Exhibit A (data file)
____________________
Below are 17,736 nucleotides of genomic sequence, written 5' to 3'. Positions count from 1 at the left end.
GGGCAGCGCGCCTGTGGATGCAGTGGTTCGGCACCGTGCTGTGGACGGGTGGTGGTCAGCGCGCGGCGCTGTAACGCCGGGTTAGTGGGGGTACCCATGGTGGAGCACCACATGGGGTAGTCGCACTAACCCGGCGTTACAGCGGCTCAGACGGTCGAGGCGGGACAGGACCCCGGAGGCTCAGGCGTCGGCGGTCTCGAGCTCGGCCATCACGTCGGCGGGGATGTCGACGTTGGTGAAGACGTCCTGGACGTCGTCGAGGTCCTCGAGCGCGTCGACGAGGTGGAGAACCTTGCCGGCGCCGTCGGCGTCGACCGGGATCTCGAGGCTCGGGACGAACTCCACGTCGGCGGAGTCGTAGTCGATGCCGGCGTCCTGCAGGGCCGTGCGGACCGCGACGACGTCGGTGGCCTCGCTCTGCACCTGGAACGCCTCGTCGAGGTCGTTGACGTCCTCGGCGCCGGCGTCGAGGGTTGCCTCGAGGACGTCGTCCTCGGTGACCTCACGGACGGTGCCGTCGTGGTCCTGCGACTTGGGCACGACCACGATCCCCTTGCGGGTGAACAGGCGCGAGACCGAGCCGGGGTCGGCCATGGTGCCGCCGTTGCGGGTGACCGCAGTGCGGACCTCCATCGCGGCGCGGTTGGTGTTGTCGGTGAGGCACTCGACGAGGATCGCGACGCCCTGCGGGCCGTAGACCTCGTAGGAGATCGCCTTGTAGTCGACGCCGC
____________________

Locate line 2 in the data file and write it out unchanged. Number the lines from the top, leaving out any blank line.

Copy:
GGGCAGCGCGCCTGTGGATGCAGTGGTTCGGCACCGTGCTGTGGACGGGTGGTGGTCAGCGCGCGGCGCTGTAACGCCGGGTTAGTGGGGGTACCCATGGTGGAGCACCACATGGGGTAGTCGCACTAACCCGGCGTTACAGCGGCTCAGACGGTCGAGGCGGGACAGGACCCCGGAGGCTCAGGCGTCGGCGGTCTCGAGCTCGGCCATCACGTCGGCGGGGATGTCGACGTTGGTGAAGACGTCCTGGACGTCGTCGAGGTCCTCGAGCGCGTCGACGAGGTGGAGAACCTTGCCGGCGCCGTCGGCGTCGACCGGGATCTCGAGGCTCGGGACGAACTCCACGTCGGCGGAGTCGTAGTCGATGCCGGCGTCCTGCAGGGCCGTGCGGACCGCGACGACGTCGGTGGCCTCGCTCTGCACCTGGAACGCCTCGTCGAGGTCGTTGACGTCCTCGGCGCCGGCGTCGAGGGTTGCCTCGAGGACGTCGTCCTCGGTGACCTCACGGACGGTGCCGTCGTGGTCCTGCGACTTGGGCACGACCACGATCCCCTTGCGGGTGAACAGGCGCGAGACCGAGCCGGGGTCGGCCATGGTGCCGCCGTTGCGGGTGACCGCAGTGCGGACCTCCATCGCGGCGCGGTTGGTGTTGTCGGTGAGGCACTCGACGAGGATCGCGACGCCCTGCGGGCCGTAGACCTCGTAGGAGATCGCCTTGTAGTCGACGCCGC